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5 Pepper Growing Mistakes to Avoid



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Peppers are one of the most fun crops to grow no matter who you are,

because there's really a pepper for everyone.

You have your sweet peppers,

your hot peppers,

your super hot peppers,

your rare varieties,

your classic bell peppers,

your stuffing peppers.

You get the picture.

In fact,

there's really a class of gardener that only grows peppers,

which is kind of mind boggling that there's something so fascinating about the

pepper that someone would only grow those in their gardening life.

Now,

I can certainly appreciate that dedication and enthusiasm,

which is why in today's video we are going to talk about five different mistakes

you might be making when you're growing your peppers.

So I'm going to take one of these pepper plants from my grow bag garden.

Let's examine it,

we'll use it as our test case and without further ado,

cultivate that Like button for 50,000 Scoville units.

And let's get into the video.

Let's grab this beautiful specimen,

this jalapeno that is actually overwintered.

And we'll use this for our test case.

Mistake number

one when growing peppers is their spacing and,

more than that,

their placement in your garden.

So again,

you have your sweet peppers,

you have your hot peppers,

you have peppers of all different varieties,

and you want to preserve that flavor for the eventual harvest.

Well,

peppers really easily cross pollinate.

And so,

especially,

let's say you're growing a banana pepper and this jalapeno right here.

Well,

if you plant those right next to each other,

they may cross pollinate and those flavor profiles may actually get messed up.

So you may have a pretty spicy banana pepper or potentially a somewhat mild

jalapeno.

And if that's fine with you,

then that's fine with you.

But if you do want to avoid that,

sometimes it's a good idea to split your sweets and your hots into different

sections of the garden to reduce the chance of cross pollination.

Also,

when you have generally,

just general spacing,

small peppers like this jalapeno,

maybe a foot apart from each other is okay.

As you get to these larger peppers that bush out a lot more,

you can do about 18 inches or so.

And if you're really going crazy and you're saving your pepper for seed,

it's a good idea to space it at least 50 feet away from another variety to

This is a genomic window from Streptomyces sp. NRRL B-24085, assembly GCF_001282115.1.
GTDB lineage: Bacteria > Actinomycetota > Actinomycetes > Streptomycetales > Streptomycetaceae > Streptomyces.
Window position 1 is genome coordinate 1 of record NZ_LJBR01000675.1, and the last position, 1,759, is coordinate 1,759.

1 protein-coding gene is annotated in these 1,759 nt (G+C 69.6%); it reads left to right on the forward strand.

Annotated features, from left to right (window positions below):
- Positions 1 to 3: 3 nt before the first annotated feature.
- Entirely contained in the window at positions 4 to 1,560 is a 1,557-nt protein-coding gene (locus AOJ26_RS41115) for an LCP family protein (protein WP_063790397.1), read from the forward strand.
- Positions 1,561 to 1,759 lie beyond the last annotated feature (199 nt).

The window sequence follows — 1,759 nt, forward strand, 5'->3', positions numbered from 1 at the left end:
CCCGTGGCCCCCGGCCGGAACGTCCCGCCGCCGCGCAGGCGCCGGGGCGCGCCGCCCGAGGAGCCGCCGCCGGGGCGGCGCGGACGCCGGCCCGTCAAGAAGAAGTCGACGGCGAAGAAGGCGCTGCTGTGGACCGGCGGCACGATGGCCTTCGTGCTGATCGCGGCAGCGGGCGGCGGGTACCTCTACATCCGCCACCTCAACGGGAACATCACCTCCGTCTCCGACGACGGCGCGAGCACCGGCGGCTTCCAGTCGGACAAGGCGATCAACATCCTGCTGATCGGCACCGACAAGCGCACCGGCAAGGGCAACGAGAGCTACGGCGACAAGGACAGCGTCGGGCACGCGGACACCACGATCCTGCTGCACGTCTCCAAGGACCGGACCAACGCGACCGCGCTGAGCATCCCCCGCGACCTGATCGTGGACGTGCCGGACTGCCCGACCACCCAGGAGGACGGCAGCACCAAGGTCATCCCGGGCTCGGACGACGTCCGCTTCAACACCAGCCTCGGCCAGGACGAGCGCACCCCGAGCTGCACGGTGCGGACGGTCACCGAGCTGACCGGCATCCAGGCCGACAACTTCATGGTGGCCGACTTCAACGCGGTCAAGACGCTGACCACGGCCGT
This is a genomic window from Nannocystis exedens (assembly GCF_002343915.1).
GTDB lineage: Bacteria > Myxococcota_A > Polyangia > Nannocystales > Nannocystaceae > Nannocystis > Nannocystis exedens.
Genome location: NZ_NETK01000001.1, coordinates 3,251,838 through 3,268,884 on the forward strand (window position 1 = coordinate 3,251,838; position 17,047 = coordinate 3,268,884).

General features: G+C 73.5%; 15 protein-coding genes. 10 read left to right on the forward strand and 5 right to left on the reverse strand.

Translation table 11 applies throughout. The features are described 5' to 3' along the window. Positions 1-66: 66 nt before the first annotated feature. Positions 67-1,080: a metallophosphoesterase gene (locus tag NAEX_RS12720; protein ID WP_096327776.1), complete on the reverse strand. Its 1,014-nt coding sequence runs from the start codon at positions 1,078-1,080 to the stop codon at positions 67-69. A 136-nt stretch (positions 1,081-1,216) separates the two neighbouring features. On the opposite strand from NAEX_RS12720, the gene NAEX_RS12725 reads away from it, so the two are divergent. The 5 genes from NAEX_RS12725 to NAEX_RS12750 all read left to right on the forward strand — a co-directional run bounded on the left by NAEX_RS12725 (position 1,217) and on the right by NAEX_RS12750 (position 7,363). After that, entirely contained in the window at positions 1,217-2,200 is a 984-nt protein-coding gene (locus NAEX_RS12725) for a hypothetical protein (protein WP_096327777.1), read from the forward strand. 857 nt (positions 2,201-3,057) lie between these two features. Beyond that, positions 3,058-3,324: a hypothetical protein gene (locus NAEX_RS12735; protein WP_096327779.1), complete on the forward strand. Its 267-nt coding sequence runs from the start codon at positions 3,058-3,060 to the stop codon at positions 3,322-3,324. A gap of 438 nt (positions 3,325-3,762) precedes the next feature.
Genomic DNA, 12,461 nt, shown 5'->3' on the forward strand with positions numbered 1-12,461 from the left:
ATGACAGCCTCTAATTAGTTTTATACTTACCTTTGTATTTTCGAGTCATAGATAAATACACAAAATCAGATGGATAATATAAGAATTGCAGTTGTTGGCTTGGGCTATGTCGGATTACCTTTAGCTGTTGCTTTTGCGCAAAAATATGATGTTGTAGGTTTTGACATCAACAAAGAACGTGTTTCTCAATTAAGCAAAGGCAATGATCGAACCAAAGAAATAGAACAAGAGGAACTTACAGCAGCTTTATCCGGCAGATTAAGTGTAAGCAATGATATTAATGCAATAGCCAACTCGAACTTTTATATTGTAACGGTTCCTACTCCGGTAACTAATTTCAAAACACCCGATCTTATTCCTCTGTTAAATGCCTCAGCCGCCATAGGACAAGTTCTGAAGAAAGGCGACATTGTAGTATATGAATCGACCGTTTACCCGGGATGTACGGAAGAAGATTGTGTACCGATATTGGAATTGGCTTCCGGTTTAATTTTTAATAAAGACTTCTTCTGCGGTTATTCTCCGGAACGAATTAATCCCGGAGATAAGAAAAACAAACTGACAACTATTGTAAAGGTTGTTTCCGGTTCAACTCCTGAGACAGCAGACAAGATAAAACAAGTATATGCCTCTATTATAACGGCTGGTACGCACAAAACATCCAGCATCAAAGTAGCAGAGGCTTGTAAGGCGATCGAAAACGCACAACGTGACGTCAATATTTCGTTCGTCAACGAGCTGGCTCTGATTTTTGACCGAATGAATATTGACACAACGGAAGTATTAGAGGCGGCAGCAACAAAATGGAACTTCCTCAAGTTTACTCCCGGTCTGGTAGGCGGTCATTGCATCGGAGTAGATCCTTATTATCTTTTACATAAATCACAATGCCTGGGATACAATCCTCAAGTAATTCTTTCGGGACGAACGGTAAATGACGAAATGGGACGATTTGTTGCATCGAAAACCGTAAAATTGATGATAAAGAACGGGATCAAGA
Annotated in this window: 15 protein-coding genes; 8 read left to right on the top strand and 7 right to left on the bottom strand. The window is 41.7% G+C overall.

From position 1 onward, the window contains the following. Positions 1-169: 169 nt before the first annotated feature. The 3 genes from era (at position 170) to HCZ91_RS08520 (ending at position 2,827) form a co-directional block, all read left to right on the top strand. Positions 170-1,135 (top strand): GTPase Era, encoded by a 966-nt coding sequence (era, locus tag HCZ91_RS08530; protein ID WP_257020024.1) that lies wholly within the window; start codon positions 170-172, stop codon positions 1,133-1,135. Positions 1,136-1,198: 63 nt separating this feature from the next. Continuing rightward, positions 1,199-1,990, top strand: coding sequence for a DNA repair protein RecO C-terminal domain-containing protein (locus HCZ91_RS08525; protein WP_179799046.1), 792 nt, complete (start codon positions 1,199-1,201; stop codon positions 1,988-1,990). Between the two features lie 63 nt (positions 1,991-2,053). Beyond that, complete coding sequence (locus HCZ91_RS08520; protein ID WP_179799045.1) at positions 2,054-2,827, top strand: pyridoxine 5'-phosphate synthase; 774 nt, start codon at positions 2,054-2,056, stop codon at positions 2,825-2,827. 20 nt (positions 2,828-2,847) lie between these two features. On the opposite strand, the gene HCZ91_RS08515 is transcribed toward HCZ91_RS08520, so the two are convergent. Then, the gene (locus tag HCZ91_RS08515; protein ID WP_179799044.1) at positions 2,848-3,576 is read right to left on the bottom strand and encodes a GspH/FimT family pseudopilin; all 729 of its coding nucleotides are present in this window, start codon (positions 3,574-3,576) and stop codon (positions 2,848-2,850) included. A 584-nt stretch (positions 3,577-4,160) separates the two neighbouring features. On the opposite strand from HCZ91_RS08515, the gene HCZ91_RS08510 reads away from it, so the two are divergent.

really eliminate the chances of cross pollination.

Mistake number two,

and honestly this is a mistake with a lot of plants so I wouldn't sweat it if

you make it but try to avoid it,

is a problem with watering.

So peppers,

like tomatoes,

have the potential to get blossom end rot with inconsistent watering,

especially like putting it through a drought period aka not watering it and then

just flooding it with water cause you forgot and you want to make up for it.

Things like that can really stress the plant out.

And so really consistent watering.

What I do,

with the grow bags at least,

is I do grow bags on drip irrigation so I can just turn on a valve.

All of these grow bags behind me get irrigated and then I don't really have to

worry about it too much.

Another thing you can do is you can throw some mulch on top.

And this would apply to raised beds or any other container,

to really just stabilize that soil moisture so it's not going through this rapid

drying out,

wetting,

drying out,

wetting period.

That's going to help quite a bit.

It's shocking how much just properly watering a plant just eliminates so many of

the problems.

Another problem you're likely to run into with your peppers is overloving them

is what we call it.

So you're fertilizing too much or you're using too much nitrogen.

So if you use a lot of nitrogen with your fertilizer,

like if you were to dump some chicken manure in here or any fertilizer liquid,

that's a high NPK.

So the N is really high.

That's what's going to lead to a lot of foliage growth,

not a lot of fruit production.

As you can see this jalapeno is throwing off a nice amount of fruit.

I haven't done a whole lot of fertilizing here,

but I did apply a balanced,

aka the N-P-K plus all the trace minerals and nutrients are

relatively balanced in their ratio,

to the top.

So it's a granular organic fertilizer that I made myself with some bone meal,

some blood meal,

some chicken manure,

sort of different things like that.